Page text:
I went into the girls washroom and there she was. Super popular. Super skinny. Knock kneed in a way that made me jealous.
We hate you. And you are fat.
She scared me. I was only 8. And for the record, according to my grandmother, I had just the right amount to squeeze.
Later that year my best friend was inviting both of us to her birthday party. She told her if she was going to come she had to be nice to me.
It was a compelling start to a long friendship
She told me later, much later, when we were 50 and 51, while she was staying with me in Toronto during chemo treatments, that when she was a little girl she would come home from school most days and find her mom drinking. One story that will always stick with me is how she had to clean her mom up to get her ready for her PT interviews. She helped dress her. She told her what to say. She got her a coffee. She was 9.
We had been best friends as teenagers. She taught me to love a cold beer on a warm dock. She had a spectacular metabolism (she could not teach me that!) Most days after school, as a warm up to dinner, she ate 2 eggs over easy, a tuna sandwich and a bowl of Alphabits (her favourite). She showed me how exciting and terrifying it could be to sit in a dark, damp rec room under a blanket watching horror movies. She slept in a room with 3 dozen candles all lit with no one saying whoa, hey this could start a fire. She loved James Taylor, Cat Stevens, Carly Simon and Joni Mitchell. And David Bowie. She had already lived so much life when we got close that I felt like a newborn.
Her mom had died while we were living out of the country and her dad worked a lot. Most weekends when we moved back to Toronto, she was at my house. She knew where the secret key was. When she walked into our house she would go straight to the fridge and get a snack. Her Pjs were under the pillow in my other twin bed in my room. One day she came over not knowing I was not there (nor were my brothers), walked in, grabbed a butter tart and headed for my room and saw my mom and dad kissing in front of the fireplace. On a Saturday afternoon! She slipped out quietly, without being seen, and ran all the way home. I pretended to be embarrassed when she told me. But I was happy. Yay, my parents love each other, I can remember thinking.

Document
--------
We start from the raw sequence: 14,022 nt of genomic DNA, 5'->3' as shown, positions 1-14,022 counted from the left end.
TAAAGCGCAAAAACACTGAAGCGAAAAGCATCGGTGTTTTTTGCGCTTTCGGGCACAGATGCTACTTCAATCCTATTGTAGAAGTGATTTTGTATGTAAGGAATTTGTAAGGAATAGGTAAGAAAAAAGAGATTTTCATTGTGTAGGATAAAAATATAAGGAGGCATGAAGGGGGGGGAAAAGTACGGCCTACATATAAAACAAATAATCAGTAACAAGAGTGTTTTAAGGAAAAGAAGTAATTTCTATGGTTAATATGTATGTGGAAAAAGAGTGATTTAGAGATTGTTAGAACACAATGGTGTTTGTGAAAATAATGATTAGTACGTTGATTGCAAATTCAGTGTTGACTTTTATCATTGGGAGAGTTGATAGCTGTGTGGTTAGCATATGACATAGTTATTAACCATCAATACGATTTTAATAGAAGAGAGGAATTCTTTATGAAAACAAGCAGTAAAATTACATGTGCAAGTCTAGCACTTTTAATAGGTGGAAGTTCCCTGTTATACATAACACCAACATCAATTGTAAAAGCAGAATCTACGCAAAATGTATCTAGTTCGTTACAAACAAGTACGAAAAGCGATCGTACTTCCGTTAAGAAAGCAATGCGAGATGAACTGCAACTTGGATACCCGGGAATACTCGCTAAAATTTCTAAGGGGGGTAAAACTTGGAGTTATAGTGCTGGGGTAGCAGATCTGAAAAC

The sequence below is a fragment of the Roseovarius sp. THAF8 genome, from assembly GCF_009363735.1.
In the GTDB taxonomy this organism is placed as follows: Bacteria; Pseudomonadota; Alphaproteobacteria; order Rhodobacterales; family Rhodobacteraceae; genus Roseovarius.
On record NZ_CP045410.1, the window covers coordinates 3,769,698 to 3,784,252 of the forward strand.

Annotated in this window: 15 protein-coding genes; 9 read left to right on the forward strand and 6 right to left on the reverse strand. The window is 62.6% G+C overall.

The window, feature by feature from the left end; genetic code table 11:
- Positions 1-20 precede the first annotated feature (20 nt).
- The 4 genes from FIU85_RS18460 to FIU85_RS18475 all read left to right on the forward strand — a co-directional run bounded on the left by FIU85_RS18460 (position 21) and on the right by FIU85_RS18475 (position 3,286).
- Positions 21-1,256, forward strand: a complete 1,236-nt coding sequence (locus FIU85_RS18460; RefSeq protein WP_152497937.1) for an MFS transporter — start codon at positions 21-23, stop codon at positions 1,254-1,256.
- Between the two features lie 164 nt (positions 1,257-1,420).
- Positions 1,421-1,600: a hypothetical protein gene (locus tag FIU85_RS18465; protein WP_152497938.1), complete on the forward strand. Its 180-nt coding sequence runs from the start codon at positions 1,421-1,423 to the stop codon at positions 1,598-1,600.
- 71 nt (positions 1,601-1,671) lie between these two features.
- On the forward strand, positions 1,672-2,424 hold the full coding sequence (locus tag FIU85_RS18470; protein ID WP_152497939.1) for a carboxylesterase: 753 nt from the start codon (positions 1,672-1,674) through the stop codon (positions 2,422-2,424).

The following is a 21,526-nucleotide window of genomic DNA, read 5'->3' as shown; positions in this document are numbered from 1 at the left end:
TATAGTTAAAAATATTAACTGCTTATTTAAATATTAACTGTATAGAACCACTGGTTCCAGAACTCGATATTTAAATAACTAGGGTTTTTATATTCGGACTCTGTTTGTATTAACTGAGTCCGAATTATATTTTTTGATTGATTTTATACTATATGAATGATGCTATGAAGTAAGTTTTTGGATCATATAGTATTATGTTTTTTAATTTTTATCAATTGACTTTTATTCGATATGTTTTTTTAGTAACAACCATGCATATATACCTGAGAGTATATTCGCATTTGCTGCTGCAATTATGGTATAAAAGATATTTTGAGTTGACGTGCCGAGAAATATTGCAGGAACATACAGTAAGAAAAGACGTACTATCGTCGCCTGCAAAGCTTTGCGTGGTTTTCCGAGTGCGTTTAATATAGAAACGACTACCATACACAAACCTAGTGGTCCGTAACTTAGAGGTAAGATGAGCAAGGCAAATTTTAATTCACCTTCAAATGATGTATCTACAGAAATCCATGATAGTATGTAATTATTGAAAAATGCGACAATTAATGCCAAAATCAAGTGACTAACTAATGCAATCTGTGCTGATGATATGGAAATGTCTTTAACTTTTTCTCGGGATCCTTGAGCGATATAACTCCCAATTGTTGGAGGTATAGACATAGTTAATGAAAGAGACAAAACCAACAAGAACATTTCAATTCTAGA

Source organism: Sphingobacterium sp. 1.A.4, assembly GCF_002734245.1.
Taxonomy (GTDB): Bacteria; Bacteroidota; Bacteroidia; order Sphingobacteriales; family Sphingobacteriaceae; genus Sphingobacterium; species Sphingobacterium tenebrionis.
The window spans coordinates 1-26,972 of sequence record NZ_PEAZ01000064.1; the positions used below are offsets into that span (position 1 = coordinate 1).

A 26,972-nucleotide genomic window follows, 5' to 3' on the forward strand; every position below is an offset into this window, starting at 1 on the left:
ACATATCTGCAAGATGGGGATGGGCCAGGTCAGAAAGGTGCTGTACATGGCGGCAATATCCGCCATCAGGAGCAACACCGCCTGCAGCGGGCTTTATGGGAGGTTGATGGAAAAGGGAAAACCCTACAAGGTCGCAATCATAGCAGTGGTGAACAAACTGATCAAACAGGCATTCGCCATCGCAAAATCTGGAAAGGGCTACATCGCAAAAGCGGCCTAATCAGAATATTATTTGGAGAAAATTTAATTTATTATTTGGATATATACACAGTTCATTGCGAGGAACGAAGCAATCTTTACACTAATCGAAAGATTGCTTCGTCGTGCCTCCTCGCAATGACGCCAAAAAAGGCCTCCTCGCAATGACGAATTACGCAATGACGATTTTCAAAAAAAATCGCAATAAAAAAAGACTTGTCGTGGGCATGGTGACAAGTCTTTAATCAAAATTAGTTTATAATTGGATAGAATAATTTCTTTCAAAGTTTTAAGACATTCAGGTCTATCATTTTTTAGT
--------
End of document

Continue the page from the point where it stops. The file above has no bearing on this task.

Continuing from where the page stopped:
She was brave and independent and funny. She loved Mother Nature more than anyone I know and found beauty in everything. She woke many mornings at 5 to paddle across the lake. To see the mist rising.
When I was partying in residence in first year I got a call and ran to the phone booth on our floor. It was her. She was calling to tell me she was getting married. Our lives were going in different directions.
She had a baby. I graduated. She became a fitness instructor and personal trainer. I went to France for a year to study and work. She raised one truly incredible girl. She left her marriage. I got married. She became a nutritionist. I had two babies. She moved up north to her beloved Huntsville with a new man. I left my marriage.
We pretty much lost touch for 25 years.
6 months before I turned 50 she came back into my life. If I have to be honest it was cancer that brought us back together. She had left a difficult relationship, moved out in her brave and clear way, and was working towards a new life when she was rushed to the hospital unexpectedly.
A few months later, she was in Toronto, undergoing tests and subsequent treatment. She reached out. She was brave, brave in that way you write home about. Brave in that way you fear you would never be. She became this beautiful example of how to be for me. I had been taking a flying leap at 50 with my dukes in the air- trying to tackle it to the ground from three years before. I renovated my home, built a new art studio, began staring down my fear of heights and public speaking, became a runner, cleared out as much as I could part with of the unuseful and unbeautiful in my life, but as 50 was now fast approaching, everything was not exactly where I had hoped it would be. The appearance of her back in my life was a slap across the face like that famous one in Moonstruck. Get over it.
We picked up like there had been no 25 year break. We laughed hysterically. We spoke in our old nonsensical language. Only this time there was no bullshit. I had given up pretending anything in life way back when I separated. She was still a toughie but she was articulate about her fears and hopes in a way that was also new. She was like an angel in my life.
We talked much of her dream of a little log home up north. A place she would design and build herself. Not grand. Just pretty and little and simple. I was trying to figure out how to help her with that. I encouraged her to keep a dream file, to sketch it, to imagine it.To keep hope alive. In my fantasy, I could find a way to make this happen. It would happen, I was sure. I would figure it out. There would be a way.
She died 12 days ago in that magic, surreal week between Christmas and New Years. Just like an angel but with the grit of a toughie. She held on for Christmas and pulled out of thin air 3.5 years, no doctor promised, because the world needed that time to see her glorious example.
This is Major Tom to Ground Control
I’m stepping through the door
And I’m floating in a most peculiar way
And the stars look very different today